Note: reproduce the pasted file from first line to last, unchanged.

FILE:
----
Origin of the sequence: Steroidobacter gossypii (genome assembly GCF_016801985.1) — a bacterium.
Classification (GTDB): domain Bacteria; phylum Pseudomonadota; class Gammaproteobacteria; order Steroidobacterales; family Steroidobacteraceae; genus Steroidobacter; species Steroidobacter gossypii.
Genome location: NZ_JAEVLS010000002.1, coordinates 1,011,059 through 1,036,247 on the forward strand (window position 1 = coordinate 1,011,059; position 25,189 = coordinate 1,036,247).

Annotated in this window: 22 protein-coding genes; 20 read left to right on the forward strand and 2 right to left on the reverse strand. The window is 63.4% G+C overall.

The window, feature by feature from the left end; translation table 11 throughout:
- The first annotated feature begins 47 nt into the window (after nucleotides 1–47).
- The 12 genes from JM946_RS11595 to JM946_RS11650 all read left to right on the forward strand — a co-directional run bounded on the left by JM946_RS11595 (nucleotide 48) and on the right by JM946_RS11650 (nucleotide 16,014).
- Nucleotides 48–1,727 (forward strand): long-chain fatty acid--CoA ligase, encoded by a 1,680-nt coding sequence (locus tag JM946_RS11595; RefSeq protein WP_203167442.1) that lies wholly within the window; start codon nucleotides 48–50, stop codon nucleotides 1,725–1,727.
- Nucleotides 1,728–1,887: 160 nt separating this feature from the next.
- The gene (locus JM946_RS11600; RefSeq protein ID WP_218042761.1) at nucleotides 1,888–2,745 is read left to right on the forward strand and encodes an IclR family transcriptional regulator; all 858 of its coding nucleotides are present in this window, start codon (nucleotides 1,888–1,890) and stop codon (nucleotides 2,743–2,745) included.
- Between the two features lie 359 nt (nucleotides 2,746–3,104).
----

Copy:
Origin of the sequence: Steroidobacter gossypii (genome assembly GCF_016801985.1) — a bacterium.
Classification (GTDB): domain Bacteria; phylum Pseudomonadota; class Gammaproteobacteria; order Steroidobacterales; family Steroidobacteraceae; genus Steroidobacter; species Steroidobacter gossypii.
Genome location: NZ_JAEVLS010000002.1, coordinates 1,011,059 through 1,036,247 on the forward strand (window position 1 = coordinate 1,011,059; position 25,189 = coordinate 1,036,247).

Annotated in this window: 22 protein-coding genes; 20 read left to right on the forward strand and 2 right to left on the reverse strand. The window is 63.4% G+C overall.

The window, feature by feature from the left end; translation table 11 throughout:
- The first annotated feature begins 47 nt into the window (after nucleotides 1–47).
- The 12 genes from JM946_RS11595 to JM946_RS11650 all read left to right on the forward strand — a co-directional run bounded on the left by JM946_RS11595 (nucleotide 48) and on the right by JM946_RS11650 (nucleotide 16,014).
- Nucleotides 48–1,727 (forward strand): long-chain fatty acid--CoA ligase, encoded by a 1,680-nt coding sequence (locus tag JM946_RS11595; RefSeq protein WP_203167442.1) that lies wholly within the window; start codon nucleotides 48–50, stop codon nucleotides 1,725–1,727.
- Nucleotides 1,728–1,887: 160 nt separating this feature from the next.
- The gene (locus JM946_RS11600; RefSeq protein ID WP_218042761.1) at nucleotides 1,888–2,745 is read left to right on the forward strand and encodes an IclR family transcriptional regulator; all 858 of its coding nucleotides are present in this window, start codon (nucleotides 1,888–1,890) and stop codon (nucleotides 2,743–2,745) included.
- Between the two features lie 359 nt (nucleotides 2,746–3,104).